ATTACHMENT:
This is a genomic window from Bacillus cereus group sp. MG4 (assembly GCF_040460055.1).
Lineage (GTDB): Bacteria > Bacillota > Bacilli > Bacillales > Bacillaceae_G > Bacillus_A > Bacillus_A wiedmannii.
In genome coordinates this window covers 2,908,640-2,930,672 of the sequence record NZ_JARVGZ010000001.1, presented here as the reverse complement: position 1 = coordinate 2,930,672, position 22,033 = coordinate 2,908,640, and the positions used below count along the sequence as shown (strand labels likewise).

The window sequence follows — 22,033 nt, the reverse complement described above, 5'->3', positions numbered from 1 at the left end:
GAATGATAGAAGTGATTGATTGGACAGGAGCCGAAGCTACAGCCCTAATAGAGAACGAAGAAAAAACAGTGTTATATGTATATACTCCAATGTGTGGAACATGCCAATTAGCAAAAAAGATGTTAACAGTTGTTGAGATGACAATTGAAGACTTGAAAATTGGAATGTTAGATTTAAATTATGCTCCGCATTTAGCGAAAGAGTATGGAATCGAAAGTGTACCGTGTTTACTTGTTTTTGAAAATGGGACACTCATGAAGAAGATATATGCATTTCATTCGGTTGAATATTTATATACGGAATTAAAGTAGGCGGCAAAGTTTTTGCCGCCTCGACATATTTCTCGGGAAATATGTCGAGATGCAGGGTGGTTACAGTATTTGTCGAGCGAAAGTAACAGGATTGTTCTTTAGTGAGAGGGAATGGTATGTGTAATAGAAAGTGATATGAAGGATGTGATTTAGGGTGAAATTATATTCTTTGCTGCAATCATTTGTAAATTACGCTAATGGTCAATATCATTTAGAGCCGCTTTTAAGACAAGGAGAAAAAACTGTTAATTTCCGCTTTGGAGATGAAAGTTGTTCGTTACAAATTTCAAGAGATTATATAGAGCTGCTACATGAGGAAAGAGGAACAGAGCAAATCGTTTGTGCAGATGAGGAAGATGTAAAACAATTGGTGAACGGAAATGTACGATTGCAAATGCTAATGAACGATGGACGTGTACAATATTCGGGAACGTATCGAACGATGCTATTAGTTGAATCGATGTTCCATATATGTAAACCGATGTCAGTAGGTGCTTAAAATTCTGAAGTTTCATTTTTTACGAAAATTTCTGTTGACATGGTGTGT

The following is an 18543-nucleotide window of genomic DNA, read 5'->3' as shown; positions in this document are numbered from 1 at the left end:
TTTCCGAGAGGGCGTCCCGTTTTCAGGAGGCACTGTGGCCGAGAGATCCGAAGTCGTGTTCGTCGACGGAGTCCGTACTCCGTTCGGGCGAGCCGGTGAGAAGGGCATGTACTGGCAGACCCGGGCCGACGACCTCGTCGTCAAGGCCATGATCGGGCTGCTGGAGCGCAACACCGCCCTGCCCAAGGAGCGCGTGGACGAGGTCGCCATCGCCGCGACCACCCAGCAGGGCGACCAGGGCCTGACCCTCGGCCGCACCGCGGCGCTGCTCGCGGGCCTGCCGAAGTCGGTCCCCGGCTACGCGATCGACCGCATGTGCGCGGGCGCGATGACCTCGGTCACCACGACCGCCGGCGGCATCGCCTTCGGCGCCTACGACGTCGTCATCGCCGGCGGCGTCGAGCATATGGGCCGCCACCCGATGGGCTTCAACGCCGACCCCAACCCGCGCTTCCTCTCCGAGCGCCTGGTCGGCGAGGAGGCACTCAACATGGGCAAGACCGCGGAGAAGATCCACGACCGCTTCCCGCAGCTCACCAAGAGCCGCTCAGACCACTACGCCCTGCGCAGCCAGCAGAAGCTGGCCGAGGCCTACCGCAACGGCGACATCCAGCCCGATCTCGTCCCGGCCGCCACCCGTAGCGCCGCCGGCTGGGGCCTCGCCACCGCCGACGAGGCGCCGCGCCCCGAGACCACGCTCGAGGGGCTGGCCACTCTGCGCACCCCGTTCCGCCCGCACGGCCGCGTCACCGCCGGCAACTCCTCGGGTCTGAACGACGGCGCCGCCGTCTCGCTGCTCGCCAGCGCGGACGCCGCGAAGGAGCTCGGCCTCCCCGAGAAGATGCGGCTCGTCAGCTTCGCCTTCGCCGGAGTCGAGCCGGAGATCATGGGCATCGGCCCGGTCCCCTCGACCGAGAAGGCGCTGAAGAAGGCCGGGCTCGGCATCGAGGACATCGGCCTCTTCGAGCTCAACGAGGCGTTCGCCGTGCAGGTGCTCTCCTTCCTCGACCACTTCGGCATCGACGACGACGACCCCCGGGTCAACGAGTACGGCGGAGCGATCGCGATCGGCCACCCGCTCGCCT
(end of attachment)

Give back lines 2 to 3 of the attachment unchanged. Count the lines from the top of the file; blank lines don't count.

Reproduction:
Lineage (GTDB): Bacteria > Bacillota > Bacilli > Bacillales > Bacillaceae_G > Bacillus_A > Bacillus_A wiedmannii.
In genome coordinates this window covers 2,908,640-2,930,672 of the sequence record NZ_JARVGZ010000001.1, presented here as the reverse complement: position 1 = coordinate 2,930,672, position 22,033 = coordinate 2,908,640, and the positions used below count along the sequence as shown (strand labels likewise).